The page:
Even with the Fiscal Cliff and the dividend tax hike debate, high yielding securities remain popular. These securities offer up some respite for those who are looking for decent levels of current income in a world with Treasury bonds yielding less than 2% for mid-term securities.
Due to this high demand, ETF providers haven't exactly been shy about putting new, targeted products out there that have an income focus. These include a leveraged REIT ETN ( MORL ), a tech dividend product ( TDIV ), and more options in the preferred market as well, suggesting that the dividend focus hasn't been limited to a particular market segment by any means (see 11 Great Dividend ETFs ).
In continuing with this trend, Northern Trust's ETF arm, FlexShares, has released three more dividend focused ETFs , giving investors even more options in the income world. While the three will have a tough fight to obtain assets in the competitive space, their relatively low expense ratios (of 37 basis points each) and potentially novel techniques could make them interesting picks for income-starved investors.
The most important of which is how all three utilize the Northern Trust Dividend Quality Score. This metric is a proprietary quantitative methodology that uses a variety of fundamental factors to look at the strength and quality of a dividend record and future prospects of a payout (read Three Impressive Small Cap Dividend ETFs ).
It focuses in on three key factors including management efficiency and dividend policy, profitability, and cash flows to sustain robust payments. All three funds that utilize this metric, which are highlighted in greater detail below, look to use this system to beat out the Northern Trust 1250 Index (known as the parent index below), in terms of yield, potentially acting as an income replacement products for many investors seeking a new dividend play in today's low yield environment:
Quality Dividend Index Fund (QDF)
This ETF tracks the Northern Trust Quality Dividend Index which looks to provide exposure to long-term growth potential of U.S. stocks, while also allowing for solid levels of income. The fund holds 181 firms in its basket, while it is tilted 80/20 towards large caps and away from mid caps.
The fund looks to replace traditional market-weighted equity funds by applying a proprietary scoring model to determine quality. This looks to be done while matching the parent's beta while also improving on the parent's yield as well.
In terms of sector exposure, financials take up nearly 20% of assets, and these are closely trailed by technology at just under 15.65% of the total. Energy and consumer staples round out the top four, while materials and telecom account for the bottom two sectors in the fund (read Three Excellent Dividend ETFs for Safety and Income ).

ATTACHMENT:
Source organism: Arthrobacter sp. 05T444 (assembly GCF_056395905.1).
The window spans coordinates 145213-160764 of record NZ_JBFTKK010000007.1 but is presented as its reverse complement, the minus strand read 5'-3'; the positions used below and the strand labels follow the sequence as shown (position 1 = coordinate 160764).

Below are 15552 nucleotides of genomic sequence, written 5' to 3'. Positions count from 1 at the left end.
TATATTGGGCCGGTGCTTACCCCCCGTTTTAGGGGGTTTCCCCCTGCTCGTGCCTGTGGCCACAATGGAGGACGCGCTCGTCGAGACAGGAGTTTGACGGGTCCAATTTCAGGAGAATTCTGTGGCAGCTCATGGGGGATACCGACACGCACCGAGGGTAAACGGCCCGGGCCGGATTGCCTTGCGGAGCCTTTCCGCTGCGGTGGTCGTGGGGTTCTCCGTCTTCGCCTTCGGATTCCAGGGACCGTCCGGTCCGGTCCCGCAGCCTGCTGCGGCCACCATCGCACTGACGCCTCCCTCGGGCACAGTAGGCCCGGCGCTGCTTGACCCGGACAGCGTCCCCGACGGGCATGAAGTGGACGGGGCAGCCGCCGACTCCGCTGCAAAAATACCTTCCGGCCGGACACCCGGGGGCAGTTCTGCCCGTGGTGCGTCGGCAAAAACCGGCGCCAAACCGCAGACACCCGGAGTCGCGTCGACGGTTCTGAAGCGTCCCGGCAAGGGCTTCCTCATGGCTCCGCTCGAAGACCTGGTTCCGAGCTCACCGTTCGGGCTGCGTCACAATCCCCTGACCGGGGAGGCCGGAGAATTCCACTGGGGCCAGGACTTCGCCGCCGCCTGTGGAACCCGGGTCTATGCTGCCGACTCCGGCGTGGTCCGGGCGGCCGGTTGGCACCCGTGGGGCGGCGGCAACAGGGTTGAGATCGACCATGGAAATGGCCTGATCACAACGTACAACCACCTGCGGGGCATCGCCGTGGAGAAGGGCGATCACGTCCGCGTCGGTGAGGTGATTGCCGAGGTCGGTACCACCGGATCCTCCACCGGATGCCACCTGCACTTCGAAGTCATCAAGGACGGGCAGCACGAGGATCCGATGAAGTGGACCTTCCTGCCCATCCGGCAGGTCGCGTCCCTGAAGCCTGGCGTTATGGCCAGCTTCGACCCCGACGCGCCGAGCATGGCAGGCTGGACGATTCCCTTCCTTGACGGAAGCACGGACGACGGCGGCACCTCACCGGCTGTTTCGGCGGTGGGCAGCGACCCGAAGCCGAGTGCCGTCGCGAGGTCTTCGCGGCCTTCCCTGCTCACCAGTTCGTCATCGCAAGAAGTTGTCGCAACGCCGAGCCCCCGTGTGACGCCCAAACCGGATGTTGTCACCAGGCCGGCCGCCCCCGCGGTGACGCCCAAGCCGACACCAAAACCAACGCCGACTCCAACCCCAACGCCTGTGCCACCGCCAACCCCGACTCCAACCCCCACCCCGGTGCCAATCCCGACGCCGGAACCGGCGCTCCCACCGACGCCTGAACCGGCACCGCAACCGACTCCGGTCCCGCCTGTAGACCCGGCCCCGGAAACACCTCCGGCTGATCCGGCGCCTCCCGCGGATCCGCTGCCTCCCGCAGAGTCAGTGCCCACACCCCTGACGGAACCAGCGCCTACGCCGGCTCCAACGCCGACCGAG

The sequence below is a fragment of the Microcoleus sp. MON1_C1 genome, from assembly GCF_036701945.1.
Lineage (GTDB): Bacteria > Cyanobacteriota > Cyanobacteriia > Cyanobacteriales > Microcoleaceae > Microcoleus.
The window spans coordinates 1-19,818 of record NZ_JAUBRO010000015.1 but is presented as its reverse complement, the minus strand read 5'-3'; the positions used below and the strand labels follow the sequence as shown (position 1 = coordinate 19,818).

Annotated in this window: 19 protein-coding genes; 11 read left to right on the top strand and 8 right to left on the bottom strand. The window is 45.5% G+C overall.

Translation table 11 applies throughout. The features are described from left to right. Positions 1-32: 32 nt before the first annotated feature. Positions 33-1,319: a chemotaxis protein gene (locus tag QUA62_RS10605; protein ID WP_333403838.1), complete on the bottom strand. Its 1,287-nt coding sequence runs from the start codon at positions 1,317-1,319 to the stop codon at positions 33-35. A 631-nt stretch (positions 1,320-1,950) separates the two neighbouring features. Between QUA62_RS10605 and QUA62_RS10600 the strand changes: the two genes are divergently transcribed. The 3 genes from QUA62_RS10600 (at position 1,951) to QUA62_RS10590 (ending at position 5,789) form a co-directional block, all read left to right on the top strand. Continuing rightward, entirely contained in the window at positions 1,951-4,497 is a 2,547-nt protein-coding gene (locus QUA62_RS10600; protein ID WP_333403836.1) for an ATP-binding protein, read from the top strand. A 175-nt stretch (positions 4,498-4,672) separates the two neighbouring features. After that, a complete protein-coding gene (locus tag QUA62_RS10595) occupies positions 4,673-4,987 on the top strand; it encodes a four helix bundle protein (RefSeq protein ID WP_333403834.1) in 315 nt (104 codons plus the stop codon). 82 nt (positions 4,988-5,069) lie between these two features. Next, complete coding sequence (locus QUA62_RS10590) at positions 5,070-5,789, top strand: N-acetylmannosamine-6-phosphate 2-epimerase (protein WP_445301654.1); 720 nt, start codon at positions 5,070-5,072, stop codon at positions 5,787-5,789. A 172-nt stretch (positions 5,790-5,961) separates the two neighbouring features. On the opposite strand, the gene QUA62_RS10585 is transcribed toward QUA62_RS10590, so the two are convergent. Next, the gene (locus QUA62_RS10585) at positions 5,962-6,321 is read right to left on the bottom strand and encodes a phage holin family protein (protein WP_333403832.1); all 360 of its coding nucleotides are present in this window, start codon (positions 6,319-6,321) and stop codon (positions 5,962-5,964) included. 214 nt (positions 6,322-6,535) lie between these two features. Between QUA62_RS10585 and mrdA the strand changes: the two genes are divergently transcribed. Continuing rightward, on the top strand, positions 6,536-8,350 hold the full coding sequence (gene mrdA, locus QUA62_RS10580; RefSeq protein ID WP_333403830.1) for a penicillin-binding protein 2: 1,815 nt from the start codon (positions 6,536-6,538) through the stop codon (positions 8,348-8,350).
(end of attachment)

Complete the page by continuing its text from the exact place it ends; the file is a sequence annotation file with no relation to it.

Dividend Dynamic Index Fund (QDYN)
For a slightly higher beta look at dividends in the U.S. market, investors now have QDYN, a product that follows the Northern Trust Quality Dividend Dynamic Index. This benchmark produces a fund that holds just under 200 securities, while having a tilt of about 70/30 in favor of large caps and away from mid cap stocks.
Like its QDF counterpart, this product also looks to replace traditional market-weighted products while putting a heavy focus on quality. However, this product looks to have a higher beta than the parent in addition to having a bigger yield than the parent benchmark as well (read Can You Beat These High Dividend ETFs? ).
Exposure in this product is also tilted towards financials, as these account for just over 19.5% of assets, followed by technology at 15.55%. Consumer discretionary and energy round out the top four, leaving little for telecoms and materials once again.
Quality Dividend Defensive Index Fund (QDEF)
While the first sought out a beta in line with the parent, and the second looked for a higher beta, this product looks to have a lower overall beta than the Northern Trust 1250, following the Northern Trust Quality Dividend Defensive Index. This benchmark leaves us with a fund that has just over 175 securities, and a large cap tilt (70%), although not as much as others on the list.
Once again, the focus on quality is paramount, although a look to lower beta securities is also a key component. At time of writing, beta was below 0.9 so it could make for a slightly less volatile play in the broader dividend market (see No Dividend Tax Debate for these High Yield ETFs ).
For holdings, financials are again the biggest at just under 19.3% of assets, trailed by tech at 15.7%. Staples and energy once more round out the top four. Meanwhile, on the other side of the portfolio, materials and telecoms are the two smallest segments, accounting for less than 9% of the assets combined.
These three join an incredibly dense field that is populated with literally dozens of names. The key to their quest for AUM will undoubtedly be the 'DQS' score, and if investors embrace this as a way to achieve yield. If they do, this trio could definitely carve out a niche, although it will definitely be a hard fight in this crowded space.
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The views and opinions expressed herein are the views and opinions of the author and do not necessarily reflect those of Nasdaq, Inc.
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